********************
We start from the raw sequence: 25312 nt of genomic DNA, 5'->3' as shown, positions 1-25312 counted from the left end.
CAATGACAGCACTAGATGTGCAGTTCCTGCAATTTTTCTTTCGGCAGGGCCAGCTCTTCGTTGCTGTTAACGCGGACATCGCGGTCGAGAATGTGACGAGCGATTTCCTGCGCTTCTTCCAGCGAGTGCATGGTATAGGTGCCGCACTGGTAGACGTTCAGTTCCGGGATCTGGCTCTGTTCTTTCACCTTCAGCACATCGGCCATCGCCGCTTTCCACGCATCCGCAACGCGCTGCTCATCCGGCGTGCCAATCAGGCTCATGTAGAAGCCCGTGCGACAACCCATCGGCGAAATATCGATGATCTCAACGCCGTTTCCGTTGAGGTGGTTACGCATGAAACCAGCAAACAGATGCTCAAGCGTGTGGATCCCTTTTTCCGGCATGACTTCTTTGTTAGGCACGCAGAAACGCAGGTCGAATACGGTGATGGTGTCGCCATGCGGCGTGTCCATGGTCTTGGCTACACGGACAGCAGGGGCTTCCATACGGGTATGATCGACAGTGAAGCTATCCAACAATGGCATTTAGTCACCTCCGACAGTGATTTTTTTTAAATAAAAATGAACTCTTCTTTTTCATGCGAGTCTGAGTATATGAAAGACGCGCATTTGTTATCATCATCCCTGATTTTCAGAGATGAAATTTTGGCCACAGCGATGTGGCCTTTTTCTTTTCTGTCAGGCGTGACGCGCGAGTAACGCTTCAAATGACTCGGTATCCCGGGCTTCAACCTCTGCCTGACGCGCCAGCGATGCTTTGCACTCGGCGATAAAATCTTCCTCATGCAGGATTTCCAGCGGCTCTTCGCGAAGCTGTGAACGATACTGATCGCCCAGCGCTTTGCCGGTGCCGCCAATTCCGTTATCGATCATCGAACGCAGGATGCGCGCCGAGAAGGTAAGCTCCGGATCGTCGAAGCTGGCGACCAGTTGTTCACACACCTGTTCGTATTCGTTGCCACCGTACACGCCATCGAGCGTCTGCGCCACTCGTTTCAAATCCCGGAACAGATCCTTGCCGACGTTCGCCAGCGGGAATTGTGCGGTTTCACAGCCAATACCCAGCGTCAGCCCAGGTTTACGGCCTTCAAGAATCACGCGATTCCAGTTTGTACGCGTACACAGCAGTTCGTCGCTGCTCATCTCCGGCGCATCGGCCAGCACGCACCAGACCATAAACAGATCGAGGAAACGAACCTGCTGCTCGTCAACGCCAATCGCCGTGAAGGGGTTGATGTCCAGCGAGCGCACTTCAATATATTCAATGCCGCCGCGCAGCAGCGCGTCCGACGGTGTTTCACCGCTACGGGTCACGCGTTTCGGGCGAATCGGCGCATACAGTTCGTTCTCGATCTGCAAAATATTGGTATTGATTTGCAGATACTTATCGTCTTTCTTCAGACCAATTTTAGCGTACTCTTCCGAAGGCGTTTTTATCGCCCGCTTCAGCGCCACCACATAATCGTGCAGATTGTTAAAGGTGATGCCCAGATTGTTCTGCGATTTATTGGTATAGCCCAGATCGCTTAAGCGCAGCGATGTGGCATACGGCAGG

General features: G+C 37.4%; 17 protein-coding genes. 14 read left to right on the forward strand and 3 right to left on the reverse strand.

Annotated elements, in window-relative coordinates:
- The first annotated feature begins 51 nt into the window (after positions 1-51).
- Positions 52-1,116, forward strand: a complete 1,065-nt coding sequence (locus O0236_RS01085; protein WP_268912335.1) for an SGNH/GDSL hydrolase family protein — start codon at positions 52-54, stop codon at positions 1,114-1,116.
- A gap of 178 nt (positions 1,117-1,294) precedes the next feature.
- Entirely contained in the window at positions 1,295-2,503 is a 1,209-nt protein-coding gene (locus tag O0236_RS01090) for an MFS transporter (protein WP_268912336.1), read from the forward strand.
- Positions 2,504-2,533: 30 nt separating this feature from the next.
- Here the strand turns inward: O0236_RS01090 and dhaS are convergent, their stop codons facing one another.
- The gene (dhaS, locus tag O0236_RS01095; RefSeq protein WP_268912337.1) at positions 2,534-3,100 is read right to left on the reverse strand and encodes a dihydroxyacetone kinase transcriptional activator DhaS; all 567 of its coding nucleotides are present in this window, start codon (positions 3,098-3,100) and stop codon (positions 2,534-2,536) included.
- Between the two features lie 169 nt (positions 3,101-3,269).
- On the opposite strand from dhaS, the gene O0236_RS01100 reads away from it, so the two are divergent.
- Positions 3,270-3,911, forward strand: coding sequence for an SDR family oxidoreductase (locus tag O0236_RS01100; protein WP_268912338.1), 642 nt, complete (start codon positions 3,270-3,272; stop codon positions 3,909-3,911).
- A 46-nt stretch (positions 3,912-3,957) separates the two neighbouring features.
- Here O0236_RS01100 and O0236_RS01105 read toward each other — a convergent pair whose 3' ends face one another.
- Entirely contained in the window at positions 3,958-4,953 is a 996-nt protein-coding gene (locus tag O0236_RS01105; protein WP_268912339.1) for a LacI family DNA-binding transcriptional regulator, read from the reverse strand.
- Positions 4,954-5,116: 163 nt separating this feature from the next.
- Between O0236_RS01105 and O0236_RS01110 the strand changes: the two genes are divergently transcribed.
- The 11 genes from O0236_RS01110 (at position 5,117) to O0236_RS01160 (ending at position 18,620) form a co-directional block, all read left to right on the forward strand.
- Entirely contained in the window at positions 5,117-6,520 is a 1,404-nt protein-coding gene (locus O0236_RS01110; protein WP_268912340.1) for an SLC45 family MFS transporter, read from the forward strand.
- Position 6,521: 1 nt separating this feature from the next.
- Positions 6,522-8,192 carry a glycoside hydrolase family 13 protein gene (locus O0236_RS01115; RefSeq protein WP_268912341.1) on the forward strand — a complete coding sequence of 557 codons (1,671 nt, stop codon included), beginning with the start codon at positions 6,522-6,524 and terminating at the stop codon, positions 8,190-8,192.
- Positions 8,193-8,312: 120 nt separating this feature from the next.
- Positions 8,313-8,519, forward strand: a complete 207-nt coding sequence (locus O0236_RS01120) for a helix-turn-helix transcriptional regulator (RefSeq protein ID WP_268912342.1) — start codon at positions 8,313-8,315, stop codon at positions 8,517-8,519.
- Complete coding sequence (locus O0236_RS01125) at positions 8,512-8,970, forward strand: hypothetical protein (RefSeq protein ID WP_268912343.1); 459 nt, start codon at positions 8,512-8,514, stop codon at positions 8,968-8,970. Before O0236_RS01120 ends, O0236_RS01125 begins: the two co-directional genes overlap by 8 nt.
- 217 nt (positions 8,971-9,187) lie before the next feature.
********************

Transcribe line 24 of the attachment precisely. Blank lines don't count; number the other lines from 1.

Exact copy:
- Positions 8,193-8,312: 120 nt separating this feature from the next.